Monday, 2 February 2015

Our world is dying.

The world was dying.
The air grew still without the beat of insect wings.
The world grew silent without bird's song, cricket hum, wolf howl.
At last there were only two creatures left on earth:
an old man and an old woman.
When they had nothing left to eat and no words left to speak, they climbed up the mountain, to a high ledge, ready to throw themselves over.
They wanted to die.
As the old woman’s feet touched the edge of the earth, a deep, forgotten grief quaked inside her and a cry shook itself free.
“Why did this happen? What is this punishment for? What did we do? Why did all our children die?”
They were ready to jump.
At that moment they froze - a baby’s cry! They followed the sound and there in a cradle of dirt was a baby boy. Their grief forgot, they took him to their small hut and cared for him as best they could.
But the child wouldn’t stop crying. No matter what they did, the child would not stop crying. Cradled or free, the child grizzled and groaned and sobbed and screamed. And dark thoughts came into the minds of the old people.
Suddenly, the door was thrown open by an invisible presence and the old man found himself pressed against the wall.
The Mountain Spirit spoke:
“Do you not remember? How do you not remember? You must feed the fire. You must worship the fire of this child. Strengthen its soul or it will die.”
With that, the spirit was gone and in the quiet that followed, the old woman felt loss; she didn’t remember rituals, ways or customs anymore.
Compelled by the Mountain spirit, the old people sat with the child by the burning fire and fed it. And then they spoke over it and found that the fire whispered the words that needed saying and they fed the children’s fire.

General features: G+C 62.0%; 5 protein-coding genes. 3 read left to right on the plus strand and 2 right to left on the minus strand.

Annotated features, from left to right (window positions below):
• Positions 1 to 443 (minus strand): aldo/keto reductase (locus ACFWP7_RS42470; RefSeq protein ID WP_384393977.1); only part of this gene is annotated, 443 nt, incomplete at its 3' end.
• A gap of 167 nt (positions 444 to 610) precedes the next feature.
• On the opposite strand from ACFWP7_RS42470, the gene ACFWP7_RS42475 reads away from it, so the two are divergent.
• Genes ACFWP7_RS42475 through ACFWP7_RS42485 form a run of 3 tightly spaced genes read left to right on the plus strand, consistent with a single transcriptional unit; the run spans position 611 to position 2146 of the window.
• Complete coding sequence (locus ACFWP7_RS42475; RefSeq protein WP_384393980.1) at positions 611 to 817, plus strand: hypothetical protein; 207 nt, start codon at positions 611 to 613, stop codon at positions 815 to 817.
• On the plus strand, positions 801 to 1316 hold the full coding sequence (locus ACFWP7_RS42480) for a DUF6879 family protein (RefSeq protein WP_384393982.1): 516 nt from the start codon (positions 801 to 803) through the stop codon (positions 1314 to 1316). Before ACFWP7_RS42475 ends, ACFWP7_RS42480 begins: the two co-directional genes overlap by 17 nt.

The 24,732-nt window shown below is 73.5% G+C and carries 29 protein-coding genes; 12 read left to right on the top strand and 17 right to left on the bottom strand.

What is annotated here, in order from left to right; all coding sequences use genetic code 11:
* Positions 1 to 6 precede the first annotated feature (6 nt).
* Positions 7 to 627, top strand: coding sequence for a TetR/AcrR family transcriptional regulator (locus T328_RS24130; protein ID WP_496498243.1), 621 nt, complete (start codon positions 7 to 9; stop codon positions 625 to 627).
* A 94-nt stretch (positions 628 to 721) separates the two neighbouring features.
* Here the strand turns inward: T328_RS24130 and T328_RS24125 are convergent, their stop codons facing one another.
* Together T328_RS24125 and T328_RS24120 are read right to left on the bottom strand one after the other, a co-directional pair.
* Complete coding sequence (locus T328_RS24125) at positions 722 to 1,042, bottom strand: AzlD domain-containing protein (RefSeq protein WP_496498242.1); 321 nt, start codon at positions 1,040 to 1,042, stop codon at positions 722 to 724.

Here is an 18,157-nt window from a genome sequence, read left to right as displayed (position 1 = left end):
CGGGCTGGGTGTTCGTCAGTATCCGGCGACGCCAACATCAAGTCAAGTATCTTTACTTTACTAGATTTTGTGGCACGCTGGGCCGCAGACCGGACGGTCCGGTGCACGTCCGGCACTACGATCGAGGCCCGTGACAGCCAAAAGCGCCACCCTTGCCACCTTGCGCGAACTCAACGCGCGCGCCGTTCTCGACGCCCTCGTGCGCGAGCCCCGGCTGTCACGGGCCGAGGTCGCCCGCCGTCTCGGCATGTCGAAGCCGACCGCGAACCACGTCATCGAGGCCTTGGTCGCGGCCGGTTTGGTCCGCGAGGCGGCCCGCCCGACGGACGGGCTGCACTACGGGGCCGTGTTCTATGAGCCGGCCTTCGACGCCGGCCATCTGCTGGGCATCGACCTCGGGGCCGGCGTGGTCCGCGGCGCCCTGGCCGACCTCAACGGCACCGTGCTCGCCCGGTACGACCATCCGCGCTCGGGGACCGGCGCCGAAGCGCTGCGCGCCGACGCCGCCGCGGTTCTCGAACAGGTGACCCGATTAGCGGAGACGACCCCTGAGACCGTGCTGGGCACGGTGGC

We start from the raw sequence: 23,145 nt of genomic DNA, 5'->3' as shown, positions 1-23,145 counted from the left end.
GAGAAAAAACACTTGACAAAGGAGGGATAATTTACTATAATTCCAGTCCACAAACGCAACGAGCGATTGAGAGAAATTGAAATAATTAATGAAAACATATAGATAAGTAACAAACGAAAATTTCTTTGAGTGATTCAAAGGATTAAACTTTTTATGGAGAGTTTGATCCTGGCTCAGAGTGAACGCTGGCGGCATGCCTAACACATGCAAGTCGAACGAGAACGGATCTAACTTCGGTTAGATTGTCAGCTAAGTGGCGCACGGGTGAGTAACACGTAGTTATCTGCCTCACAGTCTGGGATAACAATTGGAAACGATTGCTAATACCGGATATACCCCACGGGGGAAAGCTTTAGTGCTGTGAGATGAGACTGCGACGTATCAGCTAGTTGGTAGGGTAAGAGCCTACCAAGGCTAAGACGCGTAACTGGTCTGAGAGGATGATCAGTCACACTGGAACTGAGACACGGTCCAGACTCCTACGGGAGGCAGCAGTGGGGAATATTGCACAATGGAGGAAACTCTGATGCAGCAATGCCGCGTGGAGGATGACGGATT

The boy grew into a strong young man.

One day, he found his feet leading him up the mountain. A cool, fresh wind caught his heart and loosed a song from his lips. He sang to the mountain, the wind, the rocks, the dust, the river and the Daughter of the Mountain Spirit heard him. When he turned and their eyes met, something passed between them - ancient and new.
“I wish to marry her - the daughter of the Mountain Spirit!”
The boy's parents were shocked and appalled. They refused  to allow their son to marry that strange, wild creature. Love between man and mountain? Not possible. Desperate eyes looked back at them.
“If I don’t marry her, I will die.”
And he did. Moment by moment, day by day, he began to die.
When he had grown too weak to speak or sing, his parents full of fear and confusion turned to the Mountain for guidance.

This time, no door was blown open, no invisible spirit passed through the land. The Master Spirit of the mountain spoke for the very last time and the whole world listened.
“You forgot. You forgot me. You stopped believing. You stopped knowing.
 You burned my heart, the forests; you dirtied my eyes, the great lakes.
 You thought yourself stronger than nature - does a leg or an arm think itself
 stronger than the body? Does an limb think itself more than the whole?
 You are part of me as I am part of you. But you are distant now. You are 
 other. Your ears can no longer hear the whisper of the grass, the language of
 the birds,  the stories sung by tree and rock. You became foreign and you
 began to die and the sickness spread and the world began to die with you.”
The old man and the old woman found their faces wet with tears. Above them stretched a dark expanse of sky - the vast emptiness of all they had lost and all they had forgotten. They fell to their knees and sobbed.
* * *
The young man and the daughter of the mountain spirit did marry and they had children born of man and nature. The Spirit of the Mountain never spoke again, but his Daughter sang songs to her children - songs in a language from long ago and a tune from far away.
With each note, with each song, with each story, a flower grew.
Our world is dying
Today we must remember again the mountain spirits and a new tribe will be born.
Copyright - Abigail Palache 02/02/2015
Thanks to Kira Van Deusen for recording this traditional Siberian tale.
Thank you to the Tuvan tellers who still speak these tales in their native land.  
For more info on this brilliant culture: 



  1. oh this is so beautiful I love it. I have been doing some writing recently about humans and nature and the place we have found ourselves in right now, this comes as a beautiful gift that echoes my writing with a story - just what I needed to hear today, thanks ;-)

  2. Thank you for this. I must admit, I tend to despair. I feel we are too far gone, to disconnected and caught in our capitalist wet-dream, built on ecocide and the backs of others. The arctic is melting and we approach the tipping points....we need stories like this to help us change the mindscape, while there is still time.

    1. Thank you Kester. I feel the same - these ancient tales give me hope :)

    2. Thank you Kester. I feel the same - these ancient tales give me hope :)